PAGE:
chorea, hysteria, epilepsy, or mental derangements considered as resulting from the combination of several nervous diseases.
Every one who had seen her considered the condition as chorea.
It is sometimes used as an antispasmodic in hysteria, epilepsy and chorea.
The use of the gum lancet relieved the convulsion, and there was no return of the chorea.
Paralysis, muscular tremors, and chorea are also occasionally observed after attacks of typhoid fever.
Symptoms of a more grave character are sensations of fainting, chorea, and epileptic fits.
In her hand was a ticket to Weirs, and a small green slip entitling her to seat No. 12 in the parlor car "chorea."
In children especially they may give rise to more serious nervous symptoms, as epileptic fits and chorea.
It is certain that there is a close association between rheumatism in childhood and the common nervous affection known as chorea.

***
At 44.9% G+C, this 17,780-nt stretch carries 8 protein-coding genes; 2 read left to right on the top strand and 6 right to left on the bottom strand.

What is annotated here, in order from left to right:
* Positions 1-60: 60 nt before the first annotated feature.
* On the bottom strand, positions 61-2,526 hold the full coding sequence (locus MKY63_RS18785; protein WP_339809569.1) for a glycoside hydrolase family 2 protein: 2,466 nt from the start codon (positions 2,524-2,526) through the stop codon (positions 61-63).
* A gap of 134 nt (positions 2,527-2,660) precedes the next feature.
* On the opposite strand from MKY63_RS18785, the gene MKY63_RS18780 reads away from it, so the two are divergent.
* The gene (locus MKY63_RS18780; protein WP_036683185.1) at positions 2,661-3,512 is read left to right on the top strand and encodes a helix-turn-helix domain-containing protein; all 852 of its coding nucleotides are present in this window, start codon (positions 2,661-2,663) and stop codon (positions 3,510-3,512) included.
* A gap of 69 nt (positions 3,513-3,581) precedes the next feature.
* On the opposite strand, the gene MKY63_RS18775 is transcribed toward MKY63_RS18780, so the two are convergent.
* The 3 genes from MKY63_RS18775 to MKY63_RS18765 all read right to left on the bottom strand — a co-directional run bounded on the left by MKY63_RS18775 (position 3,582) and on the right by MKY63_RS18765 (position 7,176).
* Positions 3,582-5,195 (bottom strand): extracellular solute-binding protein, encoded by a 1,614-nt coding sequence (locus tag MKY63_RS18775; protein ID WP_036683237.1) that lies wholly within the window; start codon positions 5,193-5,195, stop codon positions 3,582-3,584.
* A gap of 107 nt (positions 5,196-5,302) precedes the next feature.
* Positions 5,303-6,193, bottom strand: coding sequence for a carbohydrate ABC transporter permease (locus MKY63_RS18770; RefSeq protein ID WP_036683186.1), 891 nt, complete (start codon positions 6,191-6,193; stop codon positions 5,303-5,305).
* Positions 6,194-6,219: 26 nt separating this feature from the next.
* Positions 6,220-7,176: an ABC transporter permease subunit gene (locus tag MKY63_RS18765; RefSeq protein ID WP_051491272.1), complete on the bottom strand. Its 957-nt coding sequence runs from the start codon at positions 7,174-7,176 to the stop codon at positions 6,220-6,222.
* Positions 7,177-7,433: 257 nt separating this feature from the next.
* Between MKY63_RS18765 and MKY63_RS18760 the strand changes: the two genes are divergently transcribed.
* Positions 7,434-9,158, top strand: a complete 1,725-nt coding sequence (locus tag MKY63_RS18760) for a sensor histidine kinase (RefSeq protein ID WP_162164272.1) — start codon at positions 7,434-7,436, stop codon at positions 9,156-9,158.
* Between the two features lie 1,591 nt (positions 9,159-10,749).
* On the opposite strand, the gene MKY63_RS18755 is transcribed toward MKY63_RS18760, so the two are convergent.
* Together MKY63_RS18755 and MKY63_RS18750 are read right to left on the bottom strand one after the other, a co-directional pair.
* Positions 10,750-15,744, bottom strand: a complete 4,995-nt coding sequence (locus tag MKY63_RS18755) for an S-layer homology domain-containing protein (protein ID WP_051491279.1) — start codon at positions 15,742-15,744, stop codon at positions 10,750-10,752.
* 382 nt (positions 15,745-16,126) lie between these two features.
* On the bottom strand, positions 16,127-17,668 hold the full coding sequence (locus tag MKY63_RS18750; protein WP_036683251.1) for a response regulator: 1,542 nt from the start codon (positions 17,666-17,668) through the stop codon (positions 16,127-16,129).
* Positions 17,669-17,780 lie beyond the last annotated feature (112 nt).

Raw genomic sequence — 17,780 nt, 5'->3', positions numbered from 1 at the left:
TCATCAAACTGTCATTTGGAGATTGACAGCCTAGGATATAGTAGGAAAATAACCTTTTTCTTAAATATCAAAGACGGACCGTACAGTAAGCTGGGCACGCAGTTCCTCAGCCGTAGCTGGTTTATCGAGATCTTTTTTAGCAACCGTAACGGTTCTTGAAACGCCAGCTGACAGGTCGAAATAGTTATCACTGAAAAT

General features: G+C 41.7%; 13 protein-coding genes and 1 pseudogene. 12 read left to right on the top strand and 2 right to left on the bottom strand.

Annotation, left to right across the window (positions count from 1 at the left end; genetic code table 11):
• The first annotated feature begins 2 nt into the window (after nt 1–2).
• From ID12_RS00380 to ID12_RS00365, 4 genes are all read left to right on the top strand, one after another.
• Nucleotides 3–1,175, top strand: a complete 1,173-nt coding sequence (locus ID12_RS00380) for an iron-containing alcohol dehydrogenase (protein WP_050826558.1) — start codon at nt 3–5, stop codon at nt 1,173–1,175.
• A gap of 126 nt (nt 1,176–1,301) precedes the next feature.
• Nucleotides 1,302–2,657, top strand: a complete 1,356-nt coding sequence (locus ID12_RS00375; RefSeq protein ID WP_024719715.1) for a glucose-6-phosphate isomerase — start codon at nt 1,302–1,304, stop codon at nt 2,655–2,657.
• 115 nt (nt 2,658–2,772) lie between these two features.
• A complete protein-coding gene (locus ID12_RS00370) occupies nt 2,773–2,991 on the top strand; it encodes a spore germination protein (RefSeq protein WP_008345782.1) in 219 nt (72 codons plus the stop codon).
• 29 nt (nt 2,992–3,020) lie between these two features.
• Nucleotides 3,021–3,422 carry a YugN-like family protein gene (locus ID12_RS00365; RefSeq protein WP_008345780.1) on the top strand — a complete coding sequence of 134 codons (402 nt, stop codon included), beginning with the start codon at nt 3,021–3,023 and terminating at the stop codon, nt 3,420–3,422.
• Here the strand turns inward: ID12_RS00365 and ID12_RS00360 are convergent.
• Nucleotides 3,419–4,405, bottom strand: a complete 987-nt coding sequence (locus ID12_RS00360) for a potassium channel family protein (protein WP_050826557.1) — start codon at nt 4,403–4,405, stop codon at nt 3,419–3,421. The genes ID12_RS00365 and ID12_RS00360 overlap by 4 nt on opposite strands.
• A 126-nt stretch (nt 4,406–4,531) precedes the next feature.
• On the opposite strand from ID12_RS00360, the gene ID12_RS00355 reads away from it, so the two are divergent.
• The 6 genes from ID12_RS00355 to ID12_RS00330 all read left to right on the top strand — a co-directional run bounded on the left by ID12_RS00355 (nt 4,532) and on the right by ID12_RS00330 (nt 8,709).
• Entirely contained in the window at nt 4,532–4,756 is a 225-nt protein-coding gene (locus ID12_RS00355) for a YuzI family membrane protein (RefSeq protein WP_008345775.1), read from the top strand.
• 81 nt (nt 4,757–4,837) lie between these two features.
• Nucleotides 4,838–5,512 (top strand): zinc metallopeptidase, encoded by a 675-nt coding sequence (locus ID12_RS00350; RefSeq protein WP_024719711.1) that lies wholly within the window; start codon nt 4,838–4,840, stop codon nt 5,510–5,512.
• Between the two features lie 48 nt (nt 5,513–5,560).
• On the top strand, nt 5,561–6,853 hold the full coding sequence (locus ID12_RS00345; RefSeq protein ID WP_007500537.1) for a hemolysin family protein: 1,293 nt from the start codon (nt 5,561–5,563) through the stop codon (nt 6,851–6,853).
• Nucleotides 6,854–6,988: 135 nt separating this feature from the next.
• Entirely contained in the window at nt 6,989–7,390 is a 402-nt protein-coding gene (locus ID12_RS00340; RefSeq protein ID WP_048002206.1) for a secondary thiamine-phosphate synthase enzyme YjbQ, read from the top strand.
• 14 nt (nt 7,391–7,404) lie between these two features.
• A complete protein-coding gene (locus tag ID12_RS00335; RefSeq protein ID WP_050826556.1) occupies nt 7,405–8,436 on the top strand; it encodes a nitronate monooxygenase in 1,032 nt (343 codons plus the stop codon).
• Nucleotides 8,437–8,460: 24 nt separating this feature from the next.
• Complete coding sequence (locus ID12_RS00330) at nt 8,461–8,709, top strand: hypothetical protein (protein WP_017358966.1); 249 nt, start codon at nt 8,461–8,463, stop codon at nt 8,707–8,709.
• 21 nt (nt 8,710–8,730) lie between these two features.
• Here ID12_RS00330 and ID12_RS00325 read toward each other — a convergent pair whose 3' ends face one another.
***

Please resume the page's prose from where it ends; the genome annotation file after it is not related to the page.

It is tonic and antispasmodic, and has been advantageously used in chorea, epilepsy, and other nervous and spasmodic affections.
1806, from Modern Latin chorea Sancti Viti "St. Vitus dance" (originally a mass hysteria in 15c. Europe characterized by uncontrolled dancing); from Latin chorea "a dance," from Greek khoreia "dance" (see chorus). Extension to the nerve disorder is from 1620s.
chorea cho·re·a (kô-rē'ə, kə-)
Irregular, spasmodic, involuntary movements of the limbs or facial muscles.